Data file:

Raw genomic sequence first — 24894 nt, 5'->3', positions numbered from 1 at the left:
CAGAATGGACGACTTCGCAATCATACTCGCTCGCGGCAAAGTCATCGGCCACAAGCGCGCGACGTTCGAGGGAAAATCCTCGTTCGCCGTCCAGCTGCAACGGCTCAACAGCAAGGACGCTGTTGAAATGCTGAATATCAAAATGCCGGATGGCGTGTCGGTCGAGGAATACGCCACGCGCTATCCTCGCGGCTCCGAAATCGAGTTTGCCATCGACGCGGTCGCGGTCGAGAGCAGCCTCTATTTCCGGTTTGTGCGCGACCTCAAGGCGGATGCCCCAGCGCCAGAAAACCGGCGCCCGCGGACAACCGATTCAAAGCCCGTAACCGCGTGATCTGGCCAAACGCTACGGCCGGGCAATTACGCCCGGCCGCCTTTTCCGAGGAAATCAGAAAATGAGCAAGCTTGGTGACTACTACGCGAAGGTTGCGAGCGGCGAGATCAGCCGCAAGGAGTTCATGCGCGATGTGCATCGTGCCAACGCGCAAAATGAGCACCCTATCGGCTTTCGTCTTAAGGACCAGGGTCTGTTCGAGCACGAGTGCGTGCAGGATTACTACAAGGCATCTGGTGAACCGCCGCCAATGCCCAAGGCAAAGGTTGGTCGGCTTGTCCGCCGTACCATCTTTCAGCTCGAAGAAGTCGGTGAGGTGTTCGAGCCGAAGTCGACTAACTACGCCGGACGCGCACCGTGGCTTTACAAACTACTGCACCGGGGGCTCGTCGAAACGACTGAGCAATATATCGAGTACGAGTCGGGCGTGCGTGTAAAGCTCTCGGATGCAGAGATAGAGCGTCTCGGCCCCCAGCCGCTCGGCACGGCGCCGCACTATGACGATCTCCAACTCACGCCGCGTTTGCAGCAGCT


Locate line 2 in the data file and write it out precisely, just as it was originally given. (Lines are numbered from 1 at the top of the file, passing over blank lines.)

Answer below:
CAGAATGGACGACTTCGCAATCATACTCGCTCGCGGCAAAGTCATCGGCCACAAGCGCGCGACGTTCGAGGGAAAATCCTCGTTCGCCGTCCAGCTGCAACGGCTCAACAGCAAGGACGCTGTTGAAATGCTGAATATCAAAATGCCGGATGGCGTGTCGGTCGAGGAATACGCCACGCGCTATCCTCGCGGCTCCGAAATCGAGTTTGCCATCGACGCGGTCGCGGTCGAGAGCAGCCTCTATTTCCGGTTTGTGCGCGACCTCAAGGCGGATGCCCCAGCGCCAGAAAACCGGCGCCCGCGGACAACCGATTCAAAGCCCGTAACCGCGTGATCTGGCCAAACGCTACGGCCGGGCAATTACGCCCGGCCGCCTTTTCCGAGGAAATCAGAAAATGAGCAAGCTTGGTGACTACTACGCGAAGGTTGCGAGCGGCGAGATCAGCCGCAAGGAGTTCATGCGCGATGTGCATCGTGCCAACGCGCAAAATGAGCACCCTATCGGCTTTCGTCTTAAGGACCAGGGTCTGTTCGAGCACGAGTGCGTGCAGGATTACTACAAGGCATCTGGTGAACCGCCGCCAATGCCCAAGGCAAAGGTTGGTCGGCTTGTCCGCCGTACCATCTTTCAGCTCGAAGAAGTCGGTGAGGTGTTCGAGCCGAAGTCGACTAACTACGCCGGACGCGCACCGTGGCTTTACAAACTACTGCACCGGGGGCTCGTCGAAACGACTGAGCAATATATCGAGTACGAGTCGGGCGTGCGTGTAAAGCTCTCGGATGCAGAGATAGAGCGTCTCGGCCCCCAGCCGCTCGGCACGGCGCCGCACTATGACGATCTCCAACTCACGCCGCGTTTGCAGCAGCT